Using NetNGlyc 1.0 [26] and NetOGlyc 4.0 [27] softwares for bioinformatics prediction of N- and O-glycans site occupancy, respectively, we found 8 predicted individual sites likely to carry N-glycans and 57 sites likely to carry O-GalNAc modifications in JAG1 protein. On the other hand, DLL4 was predicted to likely carry 4 N-glycans and 24 O-glycans modifications, which are approximately twice less glycosylation sites than the ones predicted for JAG1.

Since gal-3 affects the cellular distribution and turnover rate of cell surface glycoproteins [14], we next treated HUVECs with cycloheximide and found that rhgal-3 increased the half-life of JAG1 protein from ~240 min to ~420 min (Figure 3I and 3J) and decreased DLL4 protein half-life from ~240 min to ~50 min (Figure 3I and 3K). To evaluate whether gal-3-increased accumulation of JAG1 on the plasma membrane could be a result of reduced internalization and degradation of the ligand, we purified HUVEC cell surface and intracellular proteins separately following rhgal-3 treatment (Supplementary Figure 3E). We found that treatment with rhgal-3 decreased the intracellular fraction of JAG1, but increased its expression at the cell surface when compared to the control.

Overall these results demonstrate that gal-3 is capable of binding to both JAG1 and DLL4 ligands, but selectively increases JAG1 half-life and its accumulation at the cell surface.

Galectin-3 increases activation of Notch signaling in endothelial cells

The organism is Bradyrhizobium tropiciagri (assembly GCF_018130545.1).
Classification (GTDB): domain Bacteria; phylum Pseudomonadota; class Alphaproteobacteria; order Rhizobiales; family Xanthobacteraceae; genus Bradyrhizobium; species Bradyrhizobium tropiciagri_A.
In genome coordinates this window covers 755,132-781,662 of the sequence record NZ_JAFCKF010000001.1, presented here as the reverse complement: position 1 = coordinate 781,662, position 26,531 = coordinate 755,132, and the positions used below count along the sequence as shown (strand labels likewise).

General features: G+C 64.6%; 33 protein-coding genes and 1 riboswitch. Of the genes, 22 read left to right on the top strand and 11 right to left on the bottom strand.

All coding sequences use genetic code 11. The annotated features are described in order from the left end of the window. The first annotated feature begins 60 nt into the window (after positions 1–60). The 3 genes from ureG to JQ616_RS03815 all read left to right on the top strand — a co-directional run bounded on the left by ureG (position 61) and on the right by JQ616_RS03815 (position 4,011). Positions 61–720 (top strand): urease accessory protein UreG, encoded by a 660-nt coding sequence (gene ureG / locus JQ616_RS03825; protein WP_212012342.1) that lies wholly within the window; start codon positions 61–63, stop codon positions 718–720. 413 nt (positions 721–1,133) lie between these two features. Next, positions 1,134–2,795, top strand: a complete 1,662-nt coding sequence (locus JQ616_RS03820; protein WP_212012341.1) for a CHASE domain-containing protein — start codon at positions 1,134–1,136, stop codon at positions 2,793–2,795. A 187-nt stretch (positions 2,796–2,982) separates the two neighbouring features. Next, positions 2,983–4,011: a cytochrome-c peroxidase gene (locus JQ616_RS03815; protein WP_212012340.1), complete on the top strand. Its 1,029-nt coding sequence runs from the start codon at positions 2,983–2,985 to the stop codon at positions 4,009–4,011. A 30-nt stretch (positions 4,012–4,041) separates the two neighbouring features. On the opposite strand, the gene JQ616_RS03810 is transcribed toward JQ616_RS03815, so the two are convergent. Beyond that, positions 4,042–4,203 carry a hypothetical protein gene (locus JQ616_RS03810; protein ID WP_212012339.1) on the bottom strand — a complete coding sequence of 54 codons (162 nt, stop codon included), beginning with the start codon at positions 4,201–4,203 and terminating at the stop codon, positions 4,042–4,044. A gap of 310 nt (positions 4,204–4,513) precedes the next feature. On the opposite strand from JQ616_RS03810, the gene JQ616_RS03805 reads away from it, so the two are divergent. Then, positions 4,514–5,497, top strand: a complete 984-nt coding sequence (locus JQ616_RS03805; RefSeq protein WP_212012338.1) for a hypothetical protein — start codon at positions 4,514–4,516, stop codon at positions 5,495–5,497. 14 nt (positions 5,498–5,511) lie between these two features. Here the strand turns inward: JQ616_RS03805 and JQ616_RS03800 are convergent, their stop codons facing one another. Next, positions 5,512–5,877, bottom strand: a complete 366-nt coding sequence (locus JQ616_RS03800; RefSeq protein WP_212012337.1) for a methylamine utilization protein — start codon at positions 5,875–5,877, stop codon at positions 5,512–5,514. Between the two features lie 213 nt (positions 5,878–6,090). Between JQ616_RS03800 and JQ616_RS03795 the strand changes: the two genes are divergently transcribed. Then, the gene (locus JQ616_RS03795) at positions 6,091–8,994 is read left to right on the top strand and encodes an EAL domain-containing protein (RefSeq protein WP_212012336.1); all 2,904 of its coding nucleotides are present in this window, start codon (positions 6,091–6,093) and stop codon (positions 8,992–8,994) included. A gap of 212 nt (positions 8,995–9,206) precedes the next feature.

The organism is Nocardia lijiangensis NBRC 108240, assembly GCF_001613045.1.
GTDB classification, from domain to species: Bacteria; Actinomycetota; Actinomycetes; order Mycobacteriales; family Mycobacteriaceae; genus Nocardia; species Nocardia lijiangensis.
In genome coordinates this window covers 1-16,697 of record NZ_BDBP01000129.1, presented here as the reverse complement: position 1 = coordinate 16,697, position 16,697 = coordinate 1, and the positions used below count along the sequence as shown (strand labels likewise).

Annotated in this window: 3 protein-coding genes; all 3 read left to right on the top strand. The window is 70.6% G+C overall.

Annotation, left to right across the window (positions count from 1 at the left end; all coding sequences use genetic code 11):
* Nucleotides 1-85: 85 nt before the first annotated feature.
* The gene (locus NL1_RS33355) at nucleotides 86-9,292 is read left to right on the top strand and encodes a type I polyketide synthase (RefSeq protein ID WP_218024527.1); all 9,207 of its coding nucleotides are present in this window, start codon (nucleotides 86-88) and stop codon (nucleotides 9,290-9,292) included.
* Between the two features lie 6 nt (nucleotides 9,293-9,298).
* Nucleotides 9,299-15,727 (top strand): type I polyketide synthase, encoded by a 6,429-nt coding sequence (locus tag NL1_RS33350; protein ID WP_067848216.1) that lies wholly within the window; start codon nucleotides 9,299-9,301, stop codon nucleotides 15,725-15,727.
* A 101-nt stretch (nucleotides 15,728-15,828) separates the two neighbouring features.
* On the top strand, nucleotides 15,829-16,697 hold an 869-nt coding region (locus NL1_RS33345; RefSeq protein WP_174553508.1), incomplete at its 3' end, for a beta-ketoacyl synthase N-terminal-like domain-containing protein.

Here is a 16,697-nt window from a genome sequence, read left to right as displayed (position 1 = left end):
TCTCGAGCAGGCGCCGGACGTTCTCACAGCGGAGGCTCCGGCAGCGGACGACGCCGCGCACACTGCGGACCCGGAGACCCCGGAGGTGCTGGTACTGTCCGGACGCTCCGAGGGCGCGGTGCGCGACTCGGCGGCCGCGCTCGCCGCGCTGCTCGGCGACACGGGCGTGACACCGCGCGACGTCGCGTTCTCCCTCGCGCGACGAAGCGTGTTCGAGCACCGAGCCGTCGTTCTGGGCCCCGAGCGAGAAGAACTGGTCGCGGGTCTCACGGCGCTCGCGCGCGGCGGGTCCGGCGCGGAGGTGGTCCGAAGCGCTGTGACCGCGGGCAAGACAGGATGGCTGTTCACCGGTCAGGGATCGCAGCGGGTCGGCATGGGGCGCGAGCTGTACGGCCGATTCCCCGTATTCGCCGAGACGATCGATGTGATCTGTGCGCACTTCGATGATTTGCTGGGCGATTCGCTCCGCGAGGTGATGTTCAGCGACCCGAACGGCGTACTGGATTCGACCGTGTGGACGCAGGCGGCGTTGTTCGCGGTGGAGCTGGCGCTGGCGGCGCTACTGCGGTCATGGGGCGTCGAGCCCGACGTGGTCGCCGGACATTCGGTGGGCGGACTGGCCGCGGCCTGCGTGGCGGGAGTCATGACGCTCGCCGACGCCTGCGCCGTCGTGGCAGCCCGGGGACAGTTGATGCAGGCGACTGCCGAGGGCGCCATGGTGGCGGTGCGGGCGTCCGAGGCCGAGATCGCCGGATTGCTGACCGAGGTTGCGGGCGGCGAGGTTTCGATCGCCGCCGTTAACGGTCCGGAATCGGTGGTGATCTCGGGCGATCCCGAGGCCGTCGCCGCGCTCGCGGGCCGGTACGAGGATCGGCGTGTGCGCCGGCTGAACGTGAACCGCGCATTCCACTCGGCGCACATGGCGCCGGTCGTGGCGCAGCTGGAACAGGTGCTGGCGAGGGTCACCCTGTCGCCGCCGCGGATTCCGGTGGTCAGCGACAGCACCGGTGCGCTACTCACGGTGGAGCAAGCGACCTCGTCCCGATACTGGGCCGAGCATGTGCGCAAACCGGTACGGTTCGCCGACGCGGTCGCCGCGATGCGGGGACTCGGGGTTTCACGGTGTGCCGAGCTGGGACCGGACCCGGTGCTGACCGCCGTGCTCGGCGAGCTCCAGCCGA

We subsequently investigated whether gal-3 modulated activation of Notch signaling in HUVECs. We found that low doses of rhgal-3 (37 and 370 nM) increased Notch-1 cleavage (NICD1) and up-regulated the protein levels of the Notch target DLL4 (Figure 4A) whereas higher doses of rhgal-3 (0,925 μM and 1,85 μM) had an inhibitory effect on Notch signaling. By measuring the expression of downstream Notch targets we observed that HUVECs treated with rhgal-3 significantly increased the transcription of HEY1 (Figure 4B), HEY2 (Figure 4C) and HES1 (Figure 4D) in comparison to untreated cells, whereas its truncated form, rhgal-3C, had no effect on Notch signaling activation. The effect of rhgal-3 on Notch activation was inhibited by lactose and thus, dependent on its carbohydrate-binding domain.

Galectin-3 increases Notch signaling activation in endothelial cells.

Figure 4: Galectin-3 increases Notch signaling activation in endothelial cells. (A) HUVECs were treated with 0.037, 0.370, 0.925 or 1.85 μM of rhgal-3 for 6 hrs. After this period, the total protein was isolated and the protein levels of galectin-3, NICD1, Notch-1 and DLL4 were assessed by Western blot. β-actin was used as a loading control. (BD) (B) HEY1, (C) HEY2 and (D) HES1 mRNA levels of HUVECs cultured for 6 hrs with 37 nM of rhgal-3 or rhgal-3C in the presence or absence of lactose (50 mM). (E) HUVECs were cultured in the presence of Vatalanib (100 nM) or DBZ (10 nM) for 1 h and then treated for 15 min with rhgal-3 (37 nM) and cultured for additional 6 hrs. After this period, the total protein was isolated and the protein levels of galectin-3, NICD1, DLL4, JAG1, VEGFR2 and VEGFR2-p were assessed by Western blot. β-actin was used as a loading control. (FH) Average signal of (F) NICD1, (G) JAG1 and (H) DLL4 based on densitometry analysis of blots from 3 independent experiments. Data are the mean (S.D.), n = 3 (B–D, F–H) or are representative (A and E) of three independent experiments. *p < 0.05, ***p < 0.001, ****p < 0.0001 by one-way ANOVA.